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only Jesus 2

Post  Guest on Sat 24 Nov 2007, 6:08 pm

Incarnation of Jesus ( Fulfilment of God’s Salvific Will or a Myth).

Through His incarnation and atonement Jesus showed humankind its destiny.

John Sanders also agree with this view:-

In Him we find the fulfilment of our destiny, what it means to be a genuine human being. He is both the true image of God and the true image of humanness.”[1]

This is a believers’ claim, for whom Jesus is fundamental, but for a non-Christian it is difficult to understand the fulfilment of human destiny in Christ. This concept of Jesus’ incarnation to be seen as the fulfilment of God’s salvific will, comes from an inclusivist, John Sanders when he refers to the verse: Luke.13:34, Where Jesus talks about offering salvation not only to those who believe, but also to those who do not believe[2].

The Roman Catholic theologian Karl Rahner seems to have a similar view like John Sanders inclusivism, when he talks about the concept of ‘anonymous Christians’ – those, who can be saved by grace through implicit faith.[3] Do Rahner and John Sanders both trying to say that those who are people of good conduct, whose lives seem to portray Jesus’ teaching will be saved, even if they don’t know Jesus?

Why do not they interpret the above verse( LK.13:34) in this way that Jesus is talking about those Israelites who had moved from God and he is trying to bring them back towards God- in his folk? It can be said it is the work of mere interpretation how one can understand the Biblical verse.

Coming back to the concept of incarnation it is again questionable when seen through the eyes of a Hindu, for whom God has incarnated in many and they see Jesus as one of them. An incarnated god – an avatar.

Furthermore the theologian, John Hick sees the Incarnation as a myth when he says, incarnation of Jesus must be understood mythologically rather than literally. Its all the matter of mythic language and literal language – when first is confused with the second then a false type of truth occurs and thus incarnational language is mythic and not literal and this mythic language does not mean an exclusive revelation of God.[4] After reading this one can ask, why he is calling the event of Jesus’ incarnation a myth? To this Hick will answer from two perspectives: 1) Philosophical 2) Biblical. From philosophical point of view Hick would say that the event of Jesus’ incarnation must be understood mythically and not literally, because literally it is very difficult to understand the concept of incarnation- as ‘how one person can be both eternal and yet born in time: omnipotent and yet with limited capacity of a human being, or is like a figure drawn on a paper which has the attributes of both a circle and square’[5], and from Biblical point of view he affirms his philosophical point that Jesus’ incarnation is a myth because New Testament scholarship presents fragmentary data about Jesus and Jesus himself had never made such a claim to be an incarnated God[6].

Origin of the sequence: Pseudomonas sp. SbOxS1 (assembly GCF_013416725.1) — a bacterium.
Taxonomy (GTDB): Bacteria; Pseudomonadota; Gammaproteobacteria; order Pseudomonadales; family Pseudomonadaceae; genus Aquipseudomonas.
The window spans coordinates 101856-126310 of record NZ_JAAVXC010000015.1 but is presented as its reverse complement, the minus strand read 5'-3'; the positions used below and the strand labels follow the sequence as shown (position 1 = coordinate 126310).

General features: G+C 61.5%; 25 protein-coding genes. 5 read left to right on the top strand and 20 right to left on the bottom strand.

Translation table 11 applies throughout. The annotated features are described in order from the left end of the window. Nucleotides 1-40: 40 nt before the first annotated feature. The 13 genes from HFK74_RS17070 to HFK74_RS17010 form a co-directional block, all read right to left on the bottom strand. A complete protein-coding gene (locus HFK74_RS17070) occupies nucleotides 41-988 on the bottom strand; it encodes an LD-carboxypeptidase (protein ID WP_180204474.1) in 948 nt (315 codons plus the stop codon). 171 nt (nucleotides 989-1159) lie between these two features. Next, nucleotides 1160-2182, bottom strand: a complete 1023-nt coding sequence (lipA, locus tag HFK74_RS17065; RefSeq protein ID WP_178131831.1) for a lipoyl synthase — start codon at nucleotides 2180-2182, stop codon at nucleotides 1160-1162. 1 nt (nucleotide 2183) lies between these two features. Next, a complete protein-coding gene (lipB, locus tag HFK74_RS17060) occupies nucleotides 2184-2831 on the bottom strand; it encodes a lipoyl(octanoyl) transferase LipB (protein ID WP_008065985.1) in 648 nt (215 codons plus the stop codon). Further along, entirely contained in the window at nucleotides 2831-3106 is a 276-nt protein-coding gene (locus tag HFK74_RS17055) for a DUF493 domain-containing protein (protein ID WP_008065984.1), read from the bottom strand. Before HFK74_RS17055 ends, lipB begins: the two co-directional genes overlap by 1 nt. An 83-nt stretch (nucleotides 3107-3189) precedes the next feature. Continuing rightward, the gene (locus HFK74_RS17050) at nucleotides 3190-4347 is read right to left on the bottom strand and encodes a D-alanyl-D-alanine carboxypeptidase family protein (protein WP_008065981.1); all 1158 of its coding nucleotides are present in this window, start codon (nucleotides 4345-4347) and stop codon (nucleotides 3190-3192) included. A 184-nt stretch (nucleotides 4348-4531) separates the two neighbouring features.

It is true that Jesus never said he is the incarnated God, but in New Testament one can find many references which tells us that Jesus is the incarnated Son of God. For example Hebrews 1:8; 2:10; John 3:16; Luke 3:22 and John 1:14, and John 1:14 says:-

The Word became flesh and made his dwelling among us. We have seen his glory, the glory of the One and Only, who came from the Father, full of grace and truth.

Jesus is the Word of God, who was incarnated as a human and showed us God’s glory and truth. But for Hick as he is looking at the event of Jesus’ incarnation through philosophical and historical point of view and also he found no reference for Jesus himself confirming his incarnation in New Testament the event of Jesus’ incarnation is only mythical with no literal significance.
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[1] John Sanders ‘Inclusivism’ in John Sanders (ed). What About Those Who Have Never


[2] Ibid,Pg 28.

[3] Ibid,Pg 58.

[4] G.D’Costa’s views on Hick in G.D’Costa , Theology and Religious Pluralism, Oxford: Basil Blackwell,1986, pg 25,27

[5] Hick quoted by Gavin D’Costa, in Theology and Religious Pluralism, Oxford: Basil Blackwell,1986, pg 27.

[6] Ibid, pg 27.

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